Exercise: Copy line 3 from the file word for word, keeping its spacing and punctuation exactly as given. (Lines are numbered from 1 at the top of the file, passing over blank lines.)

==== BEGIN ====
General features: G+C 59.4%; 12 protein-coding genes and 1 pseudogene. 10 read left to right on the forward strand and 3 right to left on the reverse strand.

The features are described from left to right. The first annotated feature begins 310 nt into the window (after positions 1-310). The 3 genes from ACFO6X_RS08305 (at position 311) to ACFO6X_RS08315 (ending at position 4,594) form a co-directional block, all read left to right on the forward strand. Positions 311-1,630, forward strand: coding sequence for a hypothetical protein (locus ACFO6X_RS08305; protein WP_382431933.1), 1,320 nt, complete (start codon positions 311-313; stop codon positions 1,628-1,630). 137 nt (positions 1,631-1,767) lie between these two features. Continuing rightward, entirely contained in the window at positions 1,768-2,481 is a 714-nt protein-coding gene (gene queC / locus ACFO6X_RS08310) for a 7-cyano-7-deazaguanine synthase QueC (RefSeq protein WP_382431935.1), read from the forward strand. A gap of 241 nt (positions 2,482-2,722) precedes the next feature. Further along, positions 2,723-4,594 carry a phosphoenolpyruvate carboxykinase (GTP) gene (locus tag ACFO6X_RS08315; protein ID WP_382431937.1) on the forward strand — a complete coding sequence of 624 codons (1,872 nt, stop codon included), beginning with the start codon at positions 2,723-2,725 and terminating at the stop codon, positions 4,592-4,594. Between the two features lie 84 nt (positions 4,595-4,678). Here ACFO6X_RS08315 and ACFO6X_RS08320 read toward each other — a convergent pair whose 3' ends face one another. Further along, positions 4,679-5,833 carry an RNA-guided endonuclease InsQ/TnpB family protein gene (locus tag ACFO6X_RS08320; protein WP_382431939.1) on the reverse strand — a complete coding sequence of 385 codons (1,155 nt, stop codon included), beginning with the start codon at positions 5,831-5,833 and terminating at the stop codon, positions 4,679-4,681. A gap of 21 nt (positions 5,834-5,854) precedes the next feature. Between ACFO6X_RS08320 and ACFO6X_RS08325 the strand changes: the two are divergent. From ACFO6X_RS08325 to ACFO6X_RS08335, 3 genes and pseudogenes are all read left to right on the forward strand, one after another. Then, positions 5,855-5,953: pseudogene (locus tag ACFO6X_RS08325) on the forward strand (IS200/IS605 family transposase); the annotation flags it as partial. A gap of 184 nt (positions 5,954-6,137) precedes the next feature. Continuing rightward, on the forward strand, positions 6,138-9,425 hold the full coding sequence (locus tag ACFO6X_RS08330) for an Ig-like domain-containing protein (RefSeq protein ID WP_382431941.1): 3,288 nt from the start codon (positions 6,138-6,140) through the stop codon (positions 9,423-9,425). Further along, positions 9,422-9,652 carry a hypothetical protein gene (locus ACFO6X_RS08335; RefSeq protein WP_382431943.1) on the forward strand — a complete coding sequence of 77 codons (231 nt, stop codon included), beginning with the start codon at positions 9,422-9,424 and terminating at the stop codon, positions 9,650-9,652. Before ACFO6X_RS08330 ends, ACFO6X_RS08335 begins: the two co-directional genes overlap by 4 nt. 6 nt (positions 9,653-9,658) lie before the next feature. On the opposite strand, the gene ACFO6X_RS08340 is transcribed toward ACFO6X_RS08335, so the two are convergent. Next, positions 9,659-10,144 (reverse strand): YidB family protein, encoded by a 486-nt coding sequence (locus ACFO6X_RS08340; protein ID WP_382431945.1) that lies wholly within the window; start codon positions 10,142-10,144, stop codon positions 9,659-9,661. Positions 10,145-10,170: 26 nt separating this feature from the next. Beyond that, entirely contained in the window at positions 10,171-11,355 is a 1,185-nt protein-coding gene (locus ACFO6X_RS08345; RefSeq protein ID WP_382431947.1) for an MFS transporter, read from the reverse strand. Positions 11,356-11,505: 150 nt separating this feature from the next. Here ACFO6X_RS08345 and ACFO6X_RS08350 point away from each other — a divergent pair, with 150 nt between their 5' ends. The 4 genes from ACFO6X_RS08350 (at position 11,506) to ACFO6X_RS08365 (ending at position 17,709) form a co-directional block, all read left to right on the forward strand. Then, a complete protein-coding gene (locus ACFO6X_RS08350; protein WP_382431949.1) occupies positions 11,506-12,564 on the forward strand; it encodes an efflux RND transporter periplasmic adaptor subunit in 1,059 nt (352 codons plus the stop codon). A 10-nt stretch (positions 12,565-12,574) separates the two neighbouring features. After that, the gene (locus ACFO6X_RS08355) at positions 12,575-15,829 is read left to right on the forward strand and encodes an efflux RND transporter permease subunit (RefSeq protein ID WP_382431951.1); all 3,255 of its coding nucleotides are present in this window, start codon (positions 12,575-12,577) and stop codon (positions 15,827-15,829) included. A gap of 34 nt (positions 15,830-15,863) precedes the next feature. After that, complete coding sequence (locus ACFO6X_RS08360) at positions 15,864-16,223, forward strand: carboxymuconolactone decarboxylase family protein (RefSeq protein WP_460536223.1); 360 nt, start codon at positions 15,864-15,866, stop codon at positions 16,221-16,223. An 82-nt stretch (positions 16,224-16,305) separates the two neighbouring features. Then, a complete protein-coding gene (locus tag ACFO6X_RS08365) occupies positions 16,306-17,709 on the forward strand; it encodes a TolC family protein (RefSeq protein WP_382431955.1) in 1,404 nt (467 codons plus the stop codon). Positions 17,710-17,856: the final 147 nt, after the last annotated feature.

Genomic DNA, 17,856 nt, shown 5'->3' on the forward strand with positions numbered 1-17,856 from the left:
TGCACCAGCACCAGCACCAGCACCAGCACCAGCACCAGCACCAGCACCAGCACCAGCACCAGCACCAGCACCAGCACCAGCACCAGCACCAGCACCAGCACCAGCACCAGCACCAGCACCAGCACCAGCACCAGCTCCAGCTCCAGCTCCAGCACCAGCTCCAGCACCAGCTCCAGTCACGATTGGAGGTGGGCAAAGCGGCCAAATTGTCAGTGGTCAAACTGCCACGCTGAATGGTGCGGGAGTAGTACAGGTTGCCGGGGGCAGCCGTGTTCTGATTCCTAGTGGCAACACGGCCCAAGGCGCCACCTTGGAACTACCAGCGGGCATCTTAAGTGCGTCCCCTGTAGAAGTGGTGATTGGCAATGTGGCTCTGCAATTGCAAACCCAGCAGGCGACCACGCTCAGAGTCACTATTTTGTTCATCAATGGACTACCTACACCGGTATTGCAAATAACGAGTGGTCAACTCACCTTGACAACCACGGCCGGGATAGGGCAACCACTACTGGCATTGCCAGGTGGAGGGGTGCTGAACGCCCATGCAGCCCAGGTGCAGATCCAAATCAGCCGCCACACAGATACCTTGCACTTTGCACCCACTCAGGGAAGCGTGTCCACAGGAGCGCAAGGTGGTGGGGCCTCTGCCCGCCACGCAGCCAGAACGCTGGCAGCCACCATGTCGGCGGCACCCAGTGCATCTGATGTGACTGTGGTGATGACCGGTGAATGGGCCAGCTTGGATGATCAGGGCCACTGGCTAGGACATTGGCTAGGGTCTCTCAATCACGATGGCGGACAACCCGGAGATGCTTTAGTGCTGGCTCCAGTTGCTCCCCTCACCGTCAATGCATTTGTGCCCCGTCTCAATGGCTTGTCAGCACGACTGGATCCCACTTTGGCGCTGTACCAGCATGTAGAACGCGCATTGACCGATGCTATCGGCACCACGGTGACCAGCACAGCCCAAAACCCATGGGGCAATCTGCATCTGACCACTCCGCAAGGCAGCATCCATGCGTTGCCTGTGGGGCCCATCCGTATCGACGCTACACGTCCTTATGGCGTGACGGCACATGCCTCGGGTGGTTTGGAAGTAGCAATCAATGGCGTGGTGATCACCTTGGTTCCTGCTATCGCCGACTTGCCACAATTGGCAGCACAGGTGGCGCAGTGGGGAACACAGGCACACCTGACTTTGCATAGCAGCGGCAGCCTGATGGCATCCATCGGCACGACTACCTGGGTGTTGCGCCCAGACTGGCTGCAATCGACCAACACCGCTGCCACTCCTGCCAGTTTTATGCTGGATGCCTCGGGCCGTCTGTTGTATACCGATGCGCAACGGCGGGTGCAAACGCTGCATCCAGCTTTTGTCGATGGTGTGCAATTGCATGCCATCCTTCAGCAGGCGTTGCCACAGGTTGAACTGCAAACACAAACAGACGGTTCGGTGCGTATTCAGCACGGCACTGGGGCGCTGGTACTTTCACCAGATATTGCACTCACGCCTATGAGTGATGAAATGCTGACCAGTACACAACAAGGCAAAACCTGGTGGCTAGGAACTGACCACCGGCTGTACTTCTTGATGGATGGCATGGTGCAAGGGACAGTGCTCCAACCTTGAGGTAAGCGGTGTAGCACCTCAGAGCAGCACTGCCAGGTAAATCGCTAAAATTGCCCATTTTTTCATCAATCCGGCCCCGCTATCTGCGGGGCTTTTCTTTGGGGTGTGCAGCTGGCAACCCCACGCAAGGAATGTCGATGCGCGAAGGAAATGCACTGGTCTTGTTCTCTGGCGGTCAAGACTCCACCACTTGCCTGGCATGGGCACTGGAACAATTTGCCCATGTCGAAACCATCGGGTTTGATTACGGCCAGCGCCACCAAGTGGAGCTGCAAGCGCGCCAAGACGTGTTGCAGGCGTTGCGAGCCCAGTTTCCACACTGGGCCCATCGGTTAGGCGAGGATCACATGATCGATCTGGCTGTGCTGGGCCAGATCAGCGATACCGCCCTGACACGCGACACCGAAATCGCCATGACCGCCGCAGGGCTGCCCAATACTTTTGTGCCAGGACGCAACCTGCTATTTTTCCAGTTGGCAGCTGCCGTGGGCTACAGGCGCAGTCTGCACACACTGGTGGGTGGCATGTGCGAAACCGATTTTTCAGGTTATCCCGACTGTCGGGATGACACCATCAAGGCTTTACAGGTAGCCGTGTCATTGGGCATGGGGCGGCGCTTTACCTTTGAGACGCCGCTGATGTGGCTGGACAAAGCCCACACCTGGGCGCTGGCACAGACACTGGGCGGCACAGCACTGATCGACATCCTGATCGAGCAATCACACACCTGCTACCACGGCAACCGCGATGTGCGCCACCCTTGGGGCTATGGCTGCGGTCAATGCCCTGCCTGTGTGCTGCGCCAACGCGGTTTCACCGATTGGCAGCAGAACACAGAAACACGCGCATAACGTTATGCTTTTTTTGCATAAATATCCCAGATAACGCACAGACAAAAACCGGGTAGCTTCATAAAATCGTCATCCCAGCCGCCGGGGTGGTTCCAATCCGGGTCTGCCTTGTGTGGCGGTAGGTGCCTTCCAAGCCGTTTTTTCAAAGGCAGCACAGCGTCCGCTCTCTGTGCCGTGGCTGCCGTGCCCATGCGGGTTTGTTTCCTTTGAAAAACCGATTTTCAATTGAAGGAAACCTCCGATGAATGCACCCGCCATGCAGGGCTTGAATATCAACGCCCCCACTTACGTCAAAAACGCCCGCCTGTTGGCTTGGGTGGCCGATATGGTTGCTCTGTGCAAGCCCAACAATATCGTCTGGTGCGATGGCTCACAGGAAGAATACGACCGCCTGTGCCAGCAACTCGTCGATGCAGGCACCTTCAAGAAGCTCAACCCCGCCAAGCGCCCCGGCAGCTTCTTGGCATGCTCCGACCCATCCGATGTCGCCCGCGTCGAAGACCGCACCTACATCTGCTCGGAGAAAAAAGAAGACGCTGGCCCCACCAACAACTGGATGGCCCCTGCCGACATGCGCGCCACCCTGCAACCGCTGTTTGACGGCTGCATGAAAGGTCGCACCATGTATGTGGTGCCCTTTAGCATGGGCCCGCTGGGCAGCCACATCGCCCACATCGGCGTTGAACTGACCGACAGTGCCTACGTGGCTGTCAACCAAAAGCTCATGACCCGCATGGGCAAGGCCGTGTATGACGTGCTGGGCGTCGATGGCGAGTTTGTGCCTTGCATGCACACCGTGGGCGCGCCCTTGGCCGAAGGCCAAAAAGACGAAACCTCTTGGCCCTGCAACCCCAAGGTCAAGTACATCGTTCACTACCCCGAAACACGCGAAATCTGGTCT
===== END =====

Genomic DNA, 17,856 nt, shown 5'->3' on the forward strand with positions numbered 1-17,856 from the left: